the nest

the nest

Wednesday, May 2, 2012

musings on the nest

I've had so much activity in my head lately that finding a focus to blog about has been impossible.  Maybe if I just meander through my thoughts I'll find the focus. 
I started the week finishing a book called "The Descendants."  I haven't seen the movie yet and am not sure I will for a while.  It was an interesting book, but didn't really hook me until the last hour.  That bit focused on the father and his daughters waiting for the mother to pass away. 
I've only "watched" someone die once.  It was also a mother and wife who was leaving her husband and children behind.  She was a dear friend and it was time - the cancer was too persistent and wasn't going anywhere.  The last few days were difficult, but I was so absorbed in "being there" for her husband, who is a dear friend, and his children that I could distance myself from the reality. 
Reading about someone else deteriorating in a similar way brought back the events of 4 years ago like a wave pulling me under and I cried as I read.  I've been exhausted ever since.
How did families of past generations cope when death came more frequently to both parents and children?  Illnesses, accidents, wars...  There are so many things we think we can control, but aside from the benefits of modern medicine and an increased awareness of safety, we ultimately have no more control over death than they did.  We all die - it's just a matter of when and how.
I read the book for my book club and at our discussion, we ended up talking about keeping children safe.  How do you keep them safe without sheltering them?  Most of the other women in the group have younger children than I do, so when we talk about raising them, I'm often looking back rather than where I am currently.  So many awful things can happen to our young ones... They can get on the school bus and it could go over an embankment.  They could walk to school or a friends house and be snatched.  They could get to school and be offered drugs or alcohol or worse yet, killed by a tormented classmate. 
While we like to think we can protect them from the world by building fences and giving them phones earlier and earlier to keep in touch, and hovering over them, we can't keep them safe from everything and we shouldn't.  In many situations, natural consequences will be way more powerful than any consequences we might impose.  THEY have to learn how to keep themselves safe, and we need to trust them (and God) to be aware of the world while not being frightened by it.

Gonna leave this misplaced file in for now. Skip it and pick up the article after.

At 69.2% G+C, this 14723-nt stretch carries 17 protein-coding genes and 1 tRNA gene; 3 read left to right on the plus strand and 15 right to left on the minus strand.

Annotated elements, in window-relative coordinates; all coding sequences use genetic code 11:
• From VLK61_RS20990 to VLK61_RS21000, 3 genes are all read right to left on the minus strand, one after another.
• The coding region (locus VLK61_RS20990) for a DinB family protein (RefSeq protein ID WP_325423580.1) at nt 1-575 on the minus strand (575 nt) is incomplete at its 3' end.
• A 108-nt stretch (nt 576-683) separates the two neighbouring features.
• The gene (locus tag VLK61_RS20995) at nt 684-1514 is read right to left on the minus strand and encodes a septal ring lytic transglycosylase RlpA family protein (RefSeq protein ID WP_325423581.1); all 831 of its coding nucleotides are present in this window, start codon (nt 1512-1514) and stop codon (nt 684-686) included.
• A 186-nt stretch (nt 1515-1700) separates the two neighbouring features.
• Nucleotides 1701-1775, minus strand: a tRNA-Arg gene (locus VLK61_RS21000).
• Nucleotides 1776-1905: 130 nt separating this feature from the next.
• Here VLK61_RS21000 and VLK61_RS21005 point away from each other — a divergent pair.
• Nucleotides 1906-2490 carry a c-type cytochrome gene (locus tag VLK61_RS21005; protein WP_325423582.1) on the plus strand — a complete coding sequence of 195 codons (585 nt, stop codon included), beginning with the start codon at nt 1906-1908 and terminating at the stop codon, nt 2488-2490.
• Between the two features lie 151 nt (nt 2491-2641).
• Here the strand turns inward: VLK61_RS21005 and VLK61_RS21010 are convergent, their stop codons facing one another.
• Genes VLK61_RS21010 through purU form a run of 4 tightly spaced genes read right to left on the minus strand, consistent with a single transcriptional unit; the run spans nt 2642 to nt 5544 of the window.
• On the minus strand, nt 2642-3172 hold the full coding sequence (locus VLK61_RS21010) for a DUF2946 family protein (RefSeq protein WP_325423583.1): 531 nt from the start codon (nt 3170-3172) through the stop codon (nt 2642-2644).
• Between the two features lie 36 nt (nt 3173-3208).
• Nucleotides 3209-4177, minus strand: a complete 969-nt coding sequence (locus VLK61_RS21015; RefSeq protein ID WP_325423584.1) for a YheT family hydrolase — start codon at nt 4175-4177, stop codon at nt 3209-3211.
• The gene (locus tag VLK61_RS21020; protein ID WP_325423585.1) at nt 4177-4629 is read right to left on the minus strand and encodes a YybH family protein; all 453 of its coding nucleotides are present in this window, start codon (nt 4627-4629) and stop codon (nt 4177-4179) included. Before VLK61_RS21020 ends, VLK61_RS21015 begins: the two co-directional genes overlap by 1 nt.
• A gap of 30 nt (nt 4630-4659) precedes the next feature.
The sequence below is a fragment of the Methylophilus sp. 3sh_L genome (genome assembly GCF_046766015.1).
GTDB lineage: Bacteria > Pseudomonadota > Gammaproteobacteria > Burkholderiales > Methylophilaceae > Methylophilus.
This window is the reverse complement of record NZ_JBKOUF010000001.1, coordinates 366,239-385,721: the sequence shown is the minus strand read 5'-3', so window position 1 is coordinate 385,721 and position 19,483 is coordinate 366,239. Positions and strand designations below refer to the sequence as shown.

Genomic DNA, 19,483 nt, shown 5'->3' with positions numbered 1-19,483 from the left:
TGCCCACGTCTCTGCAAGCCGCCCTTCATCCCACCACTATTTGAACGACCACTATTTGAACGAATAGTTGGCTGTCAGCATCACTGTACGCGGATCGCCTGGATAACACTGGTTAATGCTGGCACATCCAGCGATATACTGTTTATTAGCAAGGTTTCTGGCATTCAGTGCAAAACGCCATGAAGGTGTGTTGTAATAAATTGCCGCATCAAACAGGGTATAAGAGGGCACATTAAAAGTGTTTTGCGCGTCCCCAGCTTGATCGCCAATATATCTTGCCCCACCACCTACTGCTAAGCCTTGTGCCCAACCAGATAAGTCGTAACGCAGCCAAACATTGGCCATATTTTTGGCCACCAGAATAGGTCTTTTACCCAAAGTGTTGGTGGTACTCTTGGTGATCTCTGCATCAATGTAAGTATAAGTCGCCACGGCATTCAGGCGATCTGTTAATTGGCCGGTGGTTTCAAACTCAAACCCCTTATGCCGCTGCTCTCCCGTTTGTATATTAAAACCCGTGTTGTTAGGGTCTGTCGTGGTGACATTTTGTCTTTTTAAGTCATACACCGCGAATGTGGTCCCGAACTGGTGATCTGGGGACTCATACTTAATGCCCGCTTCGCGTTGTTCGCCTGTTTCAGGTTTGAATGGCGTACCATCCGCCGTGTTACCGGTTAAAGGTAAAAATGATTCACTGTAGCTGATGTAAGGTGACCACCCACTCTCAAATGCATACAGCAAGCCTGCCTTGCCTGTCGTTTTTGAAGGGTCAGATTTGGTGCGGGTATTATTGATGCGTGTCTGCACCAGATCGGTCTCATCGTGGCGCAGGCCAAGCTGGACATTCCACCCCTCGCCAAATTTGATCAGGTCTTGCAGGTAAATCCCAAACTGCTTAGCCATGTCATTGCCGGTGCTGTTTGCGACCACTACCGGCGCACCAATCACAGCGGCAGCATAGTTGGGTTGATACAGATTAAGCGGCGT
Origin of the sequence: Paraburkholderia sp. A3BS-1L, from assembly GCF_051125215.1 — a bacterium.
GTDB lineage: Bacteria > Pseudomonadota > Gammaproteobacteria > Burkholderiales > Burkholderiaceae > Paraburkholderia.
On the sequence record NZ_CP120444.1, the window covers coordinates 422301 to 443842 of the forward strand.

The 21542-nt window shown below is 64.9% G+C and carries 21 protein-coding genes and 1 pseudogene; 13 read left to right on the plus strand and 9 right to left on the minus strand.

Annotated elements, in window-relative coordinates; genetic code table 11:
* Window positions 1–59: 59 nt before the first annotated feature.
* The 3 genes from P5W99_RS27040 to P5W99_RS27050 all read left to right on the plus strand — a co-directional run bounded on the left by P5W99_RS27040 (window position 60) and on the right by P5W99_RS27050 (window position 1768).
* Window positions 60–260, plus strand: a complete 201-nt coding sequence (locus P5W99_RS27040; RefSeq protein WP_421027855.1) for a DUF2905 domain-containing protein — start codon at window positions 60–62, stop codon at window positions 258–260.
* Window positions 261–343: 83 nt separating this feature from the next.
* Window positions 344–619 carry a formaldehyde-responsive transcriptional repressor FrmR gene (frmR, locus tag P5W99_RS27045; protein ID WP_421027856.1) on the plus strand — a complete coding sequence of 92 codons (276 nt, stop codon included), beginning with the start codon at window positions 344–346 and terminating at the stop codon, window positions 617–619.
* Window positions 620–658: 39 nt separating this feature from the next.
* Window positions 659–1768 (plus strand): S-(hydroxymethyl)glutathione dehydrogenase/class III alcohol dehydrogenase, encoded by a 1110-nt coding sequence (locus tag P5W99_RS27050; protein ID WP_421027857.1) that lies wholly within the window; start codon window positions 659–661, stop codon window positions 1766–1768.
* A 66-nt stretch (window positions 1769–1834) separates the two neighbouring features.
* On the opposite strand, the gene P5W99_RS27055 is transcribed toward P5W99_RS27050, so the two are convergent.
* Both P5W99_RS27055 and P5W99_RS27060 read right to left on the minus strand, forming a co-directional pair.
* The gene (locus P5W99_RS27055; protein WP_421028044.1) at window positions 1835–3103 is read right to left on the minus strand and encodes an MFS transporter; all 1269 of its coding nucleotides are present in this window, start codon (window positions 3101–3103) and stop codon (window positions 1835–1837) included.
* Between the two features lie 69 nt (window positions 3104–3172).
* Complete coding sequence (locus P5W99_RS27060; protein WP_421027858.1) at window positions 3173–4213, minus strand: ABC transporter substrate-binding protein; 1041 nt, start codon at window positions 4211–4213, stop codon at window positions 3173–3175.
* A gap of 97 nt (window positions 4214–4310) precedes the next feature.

"Into the Woods" is a favorite musical in our house and a song I love and am always moved by, is "Children Will Listen". 

How do you say to your child in the night?  
Nothing's all black, but then nothing's all white 
How do you say it will all be all right  
When you know that it might not be true?  
What do you do?
Careful the things you say 
Children will listen  
Careful the things you do  
Children will see and learn  
Children may not obey, but children will listen 
Children will look to you for which way to turn  
To learn what to be  
Careful before you say "Listen to me"  
Children will listen

We can talk all we want and hover and shelter and discipline, but at the end of the day we have to trust that THEY will be alright.  We need to watch what WE say and do as much or more than what THEY say and do.  That's what they learn.  From day one they watch us.  They learn trust when we meet their needs.  They learn empathy when they see us acknowledging and supporting others (and them).  If we Hate, they will Hate.  If we Love, they will Love.  If we ignore others in need, so will they.  If we serve - they will learn service.  If we choose to live a life full of love and joy, they will see the path.  We can't make them choose it.  We can't hang onto them and pull them down the path after us.  We have to trust that they have learned what we wanted them to learn so when they are choosing their path, it's one we can accept and embrace even if it is different than the one we "saw" them going down.  Be careful what you say and do - children are listening and watching.


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